6%–24%of Home Health Care Spending (0.12% of Total Health Spending)

Reforming Home Health Care Coverage to Reduce Fraud

Authors: Stephen Lee, Benesch; Jonathan Skinner, Dartmouth College

Issue Summary: The US Medicare program currently spends approximately $18 billion for home health services by skilled nursing agencies (Medicare Payment Advisory Commission 2020, 251).1 While the promise of home health care services is great—to keep frail people out of the hospital or nursing home by supporting them in their house—so also is the potential for fraud and “gray area” use of visits with little value to health. Indeed, home health care has traditionally been one of the key industries with large-scale fraudulent activities, particularly in specific cities such as Miami, Houston, and McAllen, Texas (Katzenstein et al. 2018; O’Malley et al. 2020).

Policy Proposal: This proposal describes four actionable policy changes that could lead to a significant reduction in fraud and spillover savings for other insurance programs, in part by addressing the information gaps that have helped allow for the growth in home health fraud. First, we recommend requiring that Medicare revise a form that is commonly abused so that physicians make clearer representations that patients have the clinical conditions necessary for home health care. The document they are signing would include a clearly stated legal definition of “medical necessity.” Second, physicians who approve home health services would receive ongoing reports of the money spent on home care services billed for their patients. Third, the government should take actions to deter physicians and their employers from waiving copayments for services related to home health, thereby ensuring that patients would be aware of bills that might alert them to fraud committed in their name. Fourth, Medicare should more actively pursue preemptive policies and audits in regions where, despite continued efforts, there is evidence of unwarranted home health expenditures.

Total Savings: Estimates of overall health care fraud are as much as $100 billion, and home health care is well understood as one of the major sources of fraudulent behavior (Rudman et al. 2009). Based on our recommendations, we estimate potential savings to be between 6% and 24% of total home health care spending, or $1.2 billion to $4.4 billion. There is no evidence that such reductions at the margin would cause harm to patients (Doyle et al. 2017).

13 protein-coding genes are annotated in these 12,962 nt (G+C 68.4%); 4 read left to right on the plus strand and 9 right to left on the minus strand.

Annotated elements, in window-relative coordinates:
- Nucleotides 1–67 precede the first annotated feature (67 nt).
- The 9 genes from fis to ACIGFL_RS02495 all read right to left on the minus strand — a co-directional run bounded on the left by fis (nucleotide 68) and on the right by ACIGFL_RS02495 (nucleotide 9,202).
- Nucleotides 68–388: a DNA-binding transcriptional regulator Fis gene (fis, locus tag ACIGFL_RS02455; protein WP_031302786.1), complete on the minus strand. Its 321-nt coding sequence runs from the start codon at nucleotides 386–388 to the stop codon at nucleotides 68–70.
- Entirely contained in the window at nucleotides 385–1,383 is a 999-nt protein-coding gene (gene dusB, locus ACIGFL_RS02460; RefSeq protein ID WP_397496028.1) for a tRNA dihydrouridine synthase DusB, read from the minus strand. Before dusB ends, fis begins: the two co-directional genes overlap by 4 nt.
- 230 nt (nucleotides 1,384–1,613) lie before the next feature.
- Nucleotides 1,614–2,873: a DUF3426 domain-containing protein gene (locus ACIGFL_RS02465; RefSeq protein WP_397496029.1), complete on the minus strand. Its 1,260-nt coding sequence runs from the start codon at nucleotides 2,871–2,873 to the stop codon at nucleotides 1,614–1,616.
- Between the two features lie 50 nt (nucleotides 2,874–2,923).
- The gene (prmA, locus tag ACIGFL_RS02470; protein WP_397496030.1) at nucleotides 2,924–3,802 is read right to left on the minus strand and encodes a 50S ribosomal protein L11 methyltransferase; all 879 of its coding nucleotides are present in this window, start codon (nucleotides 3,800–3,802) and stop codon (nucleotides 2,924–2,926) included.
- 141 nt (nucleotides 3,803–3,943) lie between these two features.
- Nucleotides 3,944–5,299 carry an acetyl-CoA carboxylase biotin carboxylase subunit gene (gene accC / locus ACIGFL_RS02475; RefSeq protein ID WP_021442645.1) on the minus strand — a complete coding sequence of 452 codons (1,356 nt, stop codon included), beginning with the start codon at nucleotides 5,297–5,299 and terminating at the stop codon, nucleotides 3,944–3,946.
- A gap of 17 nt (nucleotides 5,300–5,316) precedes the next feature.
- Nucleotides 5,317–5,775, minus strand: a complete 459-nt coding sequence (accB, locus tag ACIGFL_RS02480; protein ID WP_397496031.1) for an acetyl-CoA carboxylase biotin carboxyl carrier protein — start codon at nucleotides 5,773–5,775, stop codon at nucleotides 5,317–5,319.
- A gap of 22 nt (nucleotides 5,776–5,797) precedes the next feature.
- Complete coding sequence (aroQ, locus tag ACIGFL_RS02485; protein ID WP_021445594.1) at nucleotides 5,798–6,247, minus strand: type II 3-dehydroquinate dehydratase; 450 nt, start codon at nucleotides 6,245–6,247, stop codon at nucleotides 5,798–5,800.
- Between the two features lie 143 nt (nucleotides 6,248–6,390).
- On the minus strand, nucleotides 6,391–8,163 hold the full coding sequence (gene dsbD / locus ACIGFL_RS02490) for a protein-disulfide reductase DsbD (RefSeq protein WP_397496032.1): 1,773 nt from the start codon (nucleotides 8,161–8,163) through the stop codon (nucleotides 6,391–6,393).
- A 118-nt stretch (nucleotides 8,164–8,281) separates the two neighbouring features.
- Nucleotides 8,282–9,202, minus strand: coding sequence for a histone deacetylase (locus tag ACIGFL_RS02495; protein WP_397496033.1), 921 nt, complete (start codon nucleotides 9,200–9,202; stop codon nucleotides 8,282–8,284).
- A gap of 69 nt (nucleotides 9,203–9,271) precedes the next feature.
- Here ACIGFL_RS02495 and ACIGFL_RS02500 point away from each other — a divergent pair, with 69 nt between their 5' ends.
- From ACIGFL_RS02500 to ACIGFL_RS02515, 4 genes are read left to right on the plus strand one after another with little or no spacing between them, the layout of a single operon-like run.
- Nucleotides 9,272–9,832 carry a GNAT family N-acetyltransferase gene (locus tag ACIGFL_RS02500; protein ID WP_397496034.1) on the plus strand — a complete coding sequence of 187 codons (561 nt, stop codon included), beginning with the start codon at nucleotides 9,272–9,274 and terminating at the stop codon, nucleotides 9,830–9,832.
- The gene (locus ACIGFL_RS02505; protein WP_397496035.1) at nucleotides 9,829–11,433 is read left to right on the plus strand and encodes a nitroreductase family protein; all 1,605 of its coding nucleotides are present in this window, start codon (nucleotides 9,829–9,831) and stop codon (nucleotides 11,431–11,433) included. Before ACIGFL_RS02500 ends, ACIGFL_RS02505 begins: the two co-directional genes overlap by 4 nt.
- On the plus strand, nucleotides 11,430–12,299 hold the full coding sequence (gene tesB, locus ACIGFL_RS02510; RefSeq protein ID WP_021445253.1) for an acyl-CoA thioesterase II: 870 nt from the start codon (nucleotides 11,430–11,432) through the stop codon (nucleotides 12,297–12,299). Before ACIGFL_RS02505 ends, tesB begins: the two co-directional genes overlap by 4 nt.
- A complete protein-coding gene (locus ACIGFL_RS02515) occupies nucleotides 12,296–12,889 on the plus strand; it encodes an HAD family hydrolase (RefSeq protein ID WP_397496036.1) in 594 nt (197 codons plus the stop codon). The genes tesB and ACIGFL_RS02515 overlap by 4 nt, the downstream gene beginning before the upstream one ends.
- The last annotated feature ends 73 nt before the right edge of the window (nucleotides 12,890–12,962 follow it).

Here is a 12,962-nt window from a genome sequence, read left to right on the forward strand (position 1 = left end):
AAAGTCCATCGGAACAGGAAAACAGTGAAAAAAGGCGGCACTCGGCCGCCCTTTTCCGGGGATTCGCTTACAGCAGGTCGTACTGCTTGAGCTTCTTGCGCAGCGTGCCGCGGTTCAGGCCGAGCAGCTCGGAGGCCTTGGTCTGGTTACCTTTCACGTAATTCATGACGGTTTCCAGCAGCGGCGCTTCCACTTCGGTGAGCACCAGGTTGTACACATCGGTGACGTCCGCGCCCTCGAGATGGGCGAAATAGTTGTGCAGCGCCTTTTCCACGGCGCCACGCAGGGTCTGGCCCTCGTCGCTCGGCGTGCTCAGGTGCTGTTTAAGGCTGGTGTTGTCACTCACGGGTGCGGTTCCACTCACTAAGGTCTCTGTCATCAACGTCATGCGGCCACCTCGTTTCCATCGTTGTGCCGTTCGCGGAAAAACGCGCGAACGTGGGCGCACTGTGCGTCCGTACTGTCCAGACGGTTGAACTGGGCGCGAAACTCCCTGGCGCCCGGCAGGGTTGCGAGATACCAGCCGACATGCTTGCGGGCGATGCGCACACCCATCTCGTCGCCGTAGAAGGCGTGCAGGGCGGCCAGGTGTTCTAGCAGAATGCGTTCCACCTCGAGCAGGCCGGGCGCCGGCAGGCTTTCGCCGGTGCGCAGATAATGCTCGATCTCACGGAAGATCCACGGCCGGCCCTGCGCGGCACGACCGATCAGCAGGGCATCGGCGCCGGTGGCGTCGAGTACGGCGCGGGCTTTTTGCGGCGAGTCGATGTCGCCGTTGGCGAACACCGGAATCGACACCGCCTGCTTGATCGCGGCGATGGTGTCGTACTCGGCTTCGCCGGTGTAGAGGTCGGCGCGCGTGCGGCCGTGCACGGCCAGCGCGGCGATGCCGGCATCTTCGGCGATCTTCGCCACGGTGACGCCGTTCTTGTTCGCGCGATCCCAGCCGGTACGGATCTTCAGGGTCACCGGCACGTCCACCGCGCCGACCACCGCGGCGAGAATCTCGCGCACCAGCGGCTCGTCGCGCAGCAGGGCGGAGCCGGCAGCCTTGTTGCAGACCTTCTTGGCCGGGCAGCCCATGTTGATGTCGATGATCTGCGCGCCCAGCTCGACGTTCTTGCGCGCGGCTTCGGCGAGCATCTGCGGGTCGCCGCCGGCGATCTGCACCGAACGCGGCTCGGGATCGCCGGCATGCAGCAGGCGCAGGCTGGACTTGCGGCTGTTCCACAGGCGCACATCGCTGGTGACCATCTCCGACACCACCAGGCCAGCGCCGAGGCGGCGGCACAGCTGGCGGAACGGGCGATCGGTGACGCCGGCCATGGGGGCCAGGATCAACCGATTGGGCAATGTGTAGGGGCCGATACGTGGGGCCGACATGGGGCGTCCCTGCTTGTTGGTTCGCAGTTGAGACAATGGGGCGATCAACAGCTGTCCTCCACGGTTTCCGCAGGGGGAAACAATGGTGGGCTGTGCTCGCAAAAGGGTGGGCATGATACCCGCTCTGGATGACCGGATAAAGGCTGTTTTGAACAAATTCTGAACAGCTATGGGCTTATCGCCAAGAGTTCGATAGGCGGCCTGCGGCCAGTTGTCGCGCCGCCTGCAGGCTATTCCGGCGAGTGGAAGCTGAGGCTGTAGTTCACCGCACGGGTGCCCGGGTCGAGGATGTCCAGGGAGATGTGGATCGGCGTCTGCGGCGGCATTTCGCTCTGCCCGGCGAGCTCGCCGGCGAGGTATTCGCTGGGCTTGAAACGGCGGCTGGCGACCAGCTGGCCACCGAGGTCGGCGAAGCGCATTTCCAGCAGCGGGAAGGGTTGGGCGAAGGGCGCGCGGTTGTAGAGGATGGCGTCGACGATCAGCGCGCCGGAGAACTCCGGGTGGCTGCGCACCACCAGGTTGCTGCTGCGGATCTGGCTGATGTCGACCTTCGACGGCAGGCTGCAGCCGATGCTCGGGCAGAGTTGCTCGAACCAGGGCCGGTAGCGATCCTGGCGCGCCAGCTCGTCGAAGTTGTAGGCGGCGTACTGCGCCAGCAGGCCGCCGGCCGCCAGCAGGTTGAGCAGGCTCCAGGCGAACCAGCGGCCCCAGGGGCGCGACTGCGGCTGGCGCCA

The US Medicare program currently spends approximately $18 billion for home health services, with considerably more paid for Medicaid patients, commercial patients, and out-of-pocket spending (Medicare Payment Advisory Commission 2020, 251).2 While the promise of home health care services is great—to keep frail people out of the hospital or nursing home by supporting them in their house—so also is the potential for fraud and “gray area” use of visits with little value to health. Indeed, home health care has traditionally been one of the key industries with large-scale fraudulent activities in specific cities such as Miami, Houston, and McAllen, Texas.

The spatial clustering of home health care fraud has been noticed by the Department of Justice (DOJ). Between 2007 and 2016, the DOJ placed nine local “strike force” offices in specific districts to pursue fraud of all types, but most of these nine regions also correspond to unusually high levels of home health care spending. Figure 1 shows the per-enrollee level of Medicare expenditures for home health care from 2000 to 2016, drawn from the Dartmouth Atlas Project database, for nine representative Hospital Referral Regions (HRRs) contained within the DOJ strike force districts (O’Malley et al. 2020). These data are adjusted for differences across regions in age, sex, race, and cost of living (e.g., local price differences in wages and rents). They are also adjusted for inflation and expressed in 2016 dollars. There are clear regional “hot spots,” with spending in the McAllen, TX HRR and Miami, FL HRR an order of magnitude above spending in other regions (such as Manhattan and Los Angeles, which show less evidence of home health care fraud).3